According to the New Hampshire Department of Education’s yearly census, there are presently 161,755 children enrolled in the state’s regular public schools. A further 5,526 students attend the state’s public charter schools.
The little decrease in total enrolment follows a big dip the previous year, when many families switched to alternative or homeschool choices or kept their children out of kindergarten and preschool due to the pandemic.
This year the number of children enrolled in New Hampshire’s K–12 public schools is a 1% decrease from the previous year. This loss extends a two-decade-long declining trend, which has been fueled in major measure by the state’s older population and low fertility rates.
Manchester, Nashua, Bedford, Londonderry, and Concord continue to have the highest student numbers. Bedford is the only one that has expanded in recent years.
The shifts in New Hampshire’s student population have far-reaching consequences for municipalities, taxpayers, and students.
Lower enrollment does not result in immediate savings on expenditures such as facility upkeep, transportation, and personnel until districts remove school facilities or drastically reduce their budgets.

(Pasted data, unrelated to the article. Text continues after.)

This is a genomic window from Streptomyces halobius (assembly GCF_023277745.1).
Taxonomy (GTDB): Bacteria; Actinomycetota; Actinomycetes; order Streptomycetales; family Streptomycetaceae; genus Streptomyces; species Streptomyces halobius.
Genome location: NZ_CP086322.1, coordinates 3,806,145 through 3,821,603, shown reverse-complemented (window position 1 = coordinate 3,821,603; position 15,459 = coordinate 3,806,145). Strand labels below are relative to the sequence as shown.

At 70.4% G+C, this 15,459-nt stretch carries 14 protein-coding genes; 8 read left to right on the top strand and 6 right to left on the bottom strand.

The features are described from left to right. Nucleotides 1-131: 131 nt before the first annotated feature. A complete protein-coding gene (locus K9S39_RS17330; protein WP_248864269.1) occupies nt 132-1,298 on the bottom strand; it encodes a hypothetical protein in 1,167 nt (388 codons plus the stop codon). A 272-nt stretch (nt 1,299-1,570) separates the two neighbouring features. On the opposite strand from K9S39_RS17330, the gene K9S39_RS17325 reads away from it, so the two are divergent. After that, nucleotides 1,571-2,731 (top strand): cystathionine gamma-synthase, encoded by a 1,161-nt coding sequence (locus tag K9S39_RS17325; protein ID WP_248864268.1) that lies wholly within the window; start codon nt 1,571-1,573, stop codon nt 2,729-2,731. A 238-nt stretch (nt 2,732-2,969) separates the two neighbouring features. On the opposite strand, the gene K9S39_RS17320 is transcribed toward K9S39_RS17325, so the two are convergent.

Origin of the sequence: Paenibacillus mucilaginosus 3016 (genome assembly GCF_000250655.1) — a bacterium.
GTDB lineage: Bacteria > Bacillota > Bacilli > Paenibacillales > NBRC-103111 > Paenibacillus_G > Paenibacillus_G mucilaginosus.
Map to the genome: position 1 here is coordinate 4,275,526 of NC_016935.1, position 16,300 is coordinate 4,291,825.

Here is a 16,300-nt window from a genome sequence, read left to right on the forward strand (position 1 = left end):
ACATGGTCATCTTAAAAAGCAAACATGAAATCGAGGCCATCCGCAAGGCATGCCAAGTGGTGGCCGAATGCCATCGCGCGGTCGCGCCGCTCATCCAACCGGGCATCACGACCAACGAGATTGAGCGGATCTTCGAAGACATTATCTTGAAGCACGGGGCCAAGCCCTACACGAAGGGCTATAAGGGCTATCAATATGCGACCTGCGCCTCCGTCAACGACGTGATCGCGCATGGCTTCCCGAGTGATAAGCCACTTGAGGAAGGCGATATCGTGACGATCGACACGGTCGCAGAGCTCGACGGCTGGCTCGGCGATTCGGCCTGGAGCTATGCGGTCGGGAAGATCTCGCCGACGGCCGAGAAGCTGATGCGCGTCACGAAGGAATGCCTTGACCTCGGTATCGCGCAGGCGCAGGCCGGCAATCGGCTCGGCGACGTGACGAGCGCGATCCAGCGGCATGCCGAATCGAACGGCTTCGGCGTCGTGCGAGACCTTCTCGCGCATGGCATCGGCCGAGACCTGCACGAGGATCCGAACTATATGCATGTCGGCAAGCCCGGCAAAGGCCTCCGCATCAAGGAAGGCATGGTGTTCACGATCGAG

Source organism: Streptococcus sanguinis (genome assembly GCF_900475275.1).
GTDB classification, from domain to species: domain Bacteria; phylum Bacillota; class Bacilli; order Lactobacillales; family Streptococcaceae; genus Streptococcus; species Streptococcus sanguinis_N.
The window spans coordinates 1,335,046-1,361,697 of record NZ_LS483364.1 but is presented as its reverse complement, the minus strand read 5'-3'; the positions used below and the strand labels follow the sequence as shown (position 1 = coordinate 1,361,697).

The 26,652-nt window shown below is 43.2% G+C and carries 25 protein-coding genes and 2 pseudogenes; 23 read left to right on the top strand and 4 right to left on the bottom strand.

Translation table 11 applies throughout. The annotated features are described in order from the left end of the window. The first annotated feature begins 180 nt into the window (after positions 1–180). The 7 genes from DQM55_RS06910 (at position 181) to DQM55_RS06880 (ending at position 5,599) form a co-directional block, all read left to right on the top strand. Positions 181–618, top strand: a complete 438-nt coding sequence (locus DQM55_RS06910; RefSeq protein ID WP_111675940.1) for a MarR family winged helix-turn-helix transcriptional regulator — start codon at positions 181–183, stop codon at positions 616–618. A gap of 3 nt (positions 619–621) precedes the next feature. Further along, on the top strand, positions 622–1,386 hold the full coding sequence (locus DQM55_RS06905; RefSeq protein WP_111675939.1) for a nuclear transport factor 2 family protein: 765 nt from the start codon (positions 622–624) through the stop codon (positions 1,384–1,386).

However, it results in less state aid per kid. This means that local taxpayers will bear a greater share of the escalating costs.
The characteristics of New Hampshire’s student population are shifting as the total number of students falls. Recent financing through national COVID relief packages and state legislative initiatives has softened the shock of these hikes, enabling districts to pay for extra resources without drastic tax increases.
According to data from the state education department, the student population is getting increasingly ethnically diverse each year, particularly in the state’s three largest cities: Nashua, Manchester, and Concord. For example, in Manchester, the number of pupils of color has nearly doubled in the past two decades. As some districts grow more ethnic and conform to international cultures, they have attempted, with varying degrees of success, to employ staff who represent these developments.
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